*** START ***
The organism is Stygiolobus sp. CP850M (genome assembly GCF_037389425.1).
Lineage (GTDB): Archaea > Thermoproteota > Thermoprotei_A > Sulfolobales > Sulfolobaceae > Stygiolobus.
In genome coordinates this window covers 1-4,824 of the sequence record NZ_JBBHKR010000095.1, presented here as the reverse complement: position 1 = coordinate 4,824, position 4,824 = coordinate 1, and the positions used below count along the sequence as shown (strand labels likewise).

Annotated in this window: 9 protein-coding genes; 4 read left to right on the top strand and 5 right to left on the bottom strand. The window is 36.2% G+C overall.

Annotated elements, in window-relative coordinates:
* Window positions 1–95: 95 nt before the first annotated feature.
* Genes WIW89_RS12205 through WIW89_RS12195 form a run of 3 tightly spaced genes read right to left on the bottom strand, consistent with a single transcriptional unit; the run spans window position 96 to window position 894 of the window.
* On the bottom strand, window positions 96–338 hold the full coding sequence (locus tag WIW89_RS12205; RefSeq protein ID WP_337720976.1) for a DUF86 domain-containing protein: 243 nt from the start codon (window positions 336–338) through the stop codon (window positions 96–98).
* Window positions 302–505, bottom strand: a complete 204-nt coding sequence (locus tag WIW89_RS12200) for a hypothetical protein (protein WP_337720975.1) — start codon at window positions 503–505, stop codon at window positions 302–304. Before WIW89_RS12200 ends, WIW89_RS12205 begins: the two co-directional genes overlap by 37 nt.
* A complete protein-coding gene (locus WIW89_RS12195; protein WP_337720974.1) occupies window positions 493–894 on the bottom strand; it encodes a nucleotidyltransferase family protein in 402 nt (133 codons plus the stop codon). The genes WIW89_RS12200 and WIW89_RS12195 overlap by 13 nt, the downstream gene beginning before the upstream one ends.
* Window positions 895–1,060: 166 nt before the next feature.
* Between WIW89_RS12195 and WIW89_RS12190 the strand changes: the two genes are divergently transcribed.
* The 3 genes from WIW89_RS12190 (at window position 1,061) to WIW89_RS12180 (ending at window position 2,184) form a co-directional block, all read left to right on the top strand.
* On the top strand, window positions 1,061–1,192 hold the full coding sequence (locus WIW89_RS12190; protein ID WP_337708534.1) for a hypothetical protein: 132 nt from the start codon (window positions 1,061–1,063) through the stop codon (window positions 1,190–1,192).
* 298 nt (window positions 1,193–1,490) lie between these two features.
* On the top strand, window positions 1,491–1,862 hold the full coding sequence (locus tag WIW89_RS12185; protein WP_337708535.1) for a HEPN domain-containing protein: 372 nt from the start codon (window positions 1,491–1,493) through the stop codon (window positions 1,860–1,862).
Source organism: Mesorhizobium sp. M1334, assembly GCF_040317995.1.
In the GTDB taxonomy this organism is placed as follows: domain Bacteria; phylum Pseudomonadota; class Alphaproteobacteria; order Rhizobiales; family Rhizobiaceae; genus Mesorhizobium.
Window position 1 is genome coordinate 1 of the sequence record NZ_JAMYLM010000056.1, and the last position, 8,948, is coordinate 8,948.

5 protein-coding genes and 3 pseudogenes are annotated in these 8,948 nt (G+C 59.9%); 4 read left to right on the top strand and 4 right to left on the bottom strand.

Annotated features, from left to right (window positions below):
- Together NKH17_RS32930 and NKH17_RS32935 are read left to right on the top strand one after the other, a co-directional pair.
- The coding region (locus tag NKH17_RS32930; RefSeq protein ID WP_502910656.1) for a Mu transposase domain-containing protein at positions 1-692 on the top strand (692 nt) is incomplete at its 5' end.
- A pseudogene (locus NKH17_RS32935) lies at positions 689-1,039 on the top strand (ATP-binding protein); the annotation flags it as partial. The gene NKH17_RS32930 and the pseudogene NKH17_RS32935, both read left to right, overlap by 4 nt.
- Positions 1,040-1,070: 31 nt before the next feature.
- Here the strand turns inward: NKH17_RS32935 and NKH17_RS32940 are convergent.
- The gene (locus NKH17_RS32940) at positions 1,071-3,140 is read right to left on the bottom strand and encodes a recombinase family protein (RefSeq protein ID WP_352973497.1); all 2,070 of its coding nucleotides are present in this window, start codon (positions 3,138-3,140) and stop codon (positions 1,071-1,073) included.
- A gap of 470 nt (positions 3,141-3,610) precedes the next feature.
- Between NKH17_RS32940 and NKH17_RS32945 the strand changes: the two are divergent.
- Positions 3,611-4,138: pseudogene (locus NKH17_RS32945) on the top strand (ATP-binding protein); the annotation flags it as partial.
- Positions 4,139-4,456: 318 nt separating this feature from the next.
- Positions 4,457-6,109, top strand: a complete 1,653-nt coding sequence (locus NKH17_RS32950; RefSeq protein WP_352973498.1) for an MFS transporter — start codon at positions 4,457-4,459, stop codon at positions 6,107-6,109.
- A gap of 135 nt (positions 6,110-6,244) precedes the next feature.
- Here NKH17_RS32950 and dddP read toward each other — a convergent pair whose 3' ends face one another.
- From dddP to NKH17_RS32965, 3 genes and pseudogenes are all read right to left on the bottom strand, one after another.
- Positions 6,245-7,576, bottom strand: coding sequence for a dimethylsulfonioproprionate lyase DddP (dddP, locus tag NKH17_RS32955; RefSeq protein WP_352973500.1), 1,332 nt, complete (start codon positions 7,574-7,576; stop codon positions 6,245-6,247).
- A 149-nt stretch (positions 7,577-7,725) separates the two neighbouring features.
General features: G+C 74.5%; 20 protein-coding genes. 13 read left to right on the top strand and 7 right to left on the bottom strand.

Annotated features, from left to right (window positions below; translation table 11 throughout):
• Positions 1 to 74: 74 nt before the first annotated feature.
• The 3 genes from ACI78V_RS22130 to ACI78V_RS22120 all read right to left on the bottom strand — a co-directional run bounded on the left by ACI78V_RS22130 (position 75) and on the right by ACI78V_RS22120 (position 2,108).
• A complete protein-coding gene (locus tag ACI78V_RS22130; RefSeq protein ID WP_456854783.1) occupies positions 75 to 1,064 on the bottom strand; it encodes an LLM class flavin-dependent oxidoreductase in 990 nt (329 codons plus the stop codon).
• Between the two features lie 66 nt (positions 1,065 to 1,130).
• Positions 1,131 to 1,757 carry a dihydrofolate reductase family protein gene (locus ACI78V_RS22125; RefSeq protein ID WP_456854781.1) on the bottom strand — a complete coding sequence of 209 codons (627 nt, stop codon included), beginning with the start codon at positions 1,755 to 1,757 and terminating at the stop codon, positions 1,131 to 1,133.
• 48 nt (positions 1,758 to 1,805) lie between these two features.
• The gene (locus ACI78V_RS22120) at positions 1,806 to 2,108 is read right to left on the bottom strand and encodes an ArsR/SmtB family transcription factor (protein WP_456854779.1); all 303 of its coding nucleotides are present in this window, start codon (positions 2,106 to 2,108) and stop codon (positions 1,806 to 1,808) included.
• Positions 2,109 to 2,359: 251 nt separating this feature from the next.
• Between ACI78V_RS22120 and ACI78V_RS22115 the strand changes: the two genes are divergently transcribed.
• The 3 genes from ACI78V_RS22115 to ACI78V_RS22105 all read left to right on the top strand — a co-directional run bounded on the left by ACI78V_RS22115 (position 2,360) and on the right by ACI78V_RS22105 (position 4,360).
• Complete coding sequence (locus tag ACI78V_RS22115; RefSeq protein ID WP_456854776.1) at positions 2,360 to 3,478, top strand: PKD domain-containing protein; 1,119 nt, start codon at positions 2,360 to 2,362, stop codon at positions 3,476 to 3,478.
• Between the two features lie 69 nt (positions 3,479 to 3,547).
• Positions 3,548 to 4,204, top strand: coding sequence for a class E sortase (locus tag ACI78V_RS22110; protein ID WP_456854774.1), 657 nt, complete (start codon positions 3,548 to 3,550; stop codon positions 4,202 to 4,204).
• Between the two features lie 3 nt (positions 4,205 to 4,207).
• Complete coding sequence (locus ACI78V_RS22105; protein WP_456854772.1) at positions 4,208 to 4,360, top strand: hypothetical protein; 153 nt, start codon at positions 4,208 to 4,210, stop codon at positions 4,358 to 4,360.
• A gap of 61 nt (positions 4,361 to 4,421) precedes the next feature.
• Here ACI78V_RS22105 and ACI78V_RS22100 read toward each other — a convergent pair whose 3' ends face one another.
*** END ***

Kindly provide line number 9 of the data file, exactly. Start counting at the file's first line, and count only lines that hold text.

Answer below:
* Window positions 302–505, bottom strand: a complete 204-nt coding sequence (locus tag WIW89_RS12200) for a hypothetical protein (protein WP_337720975.1) — start codon at window positions 503–505, stop codon at window positions 302–304. Before WIW89_RS12200 ends, WIW89_RS12205 begins: the two co-directional genes overlap by 37 nt.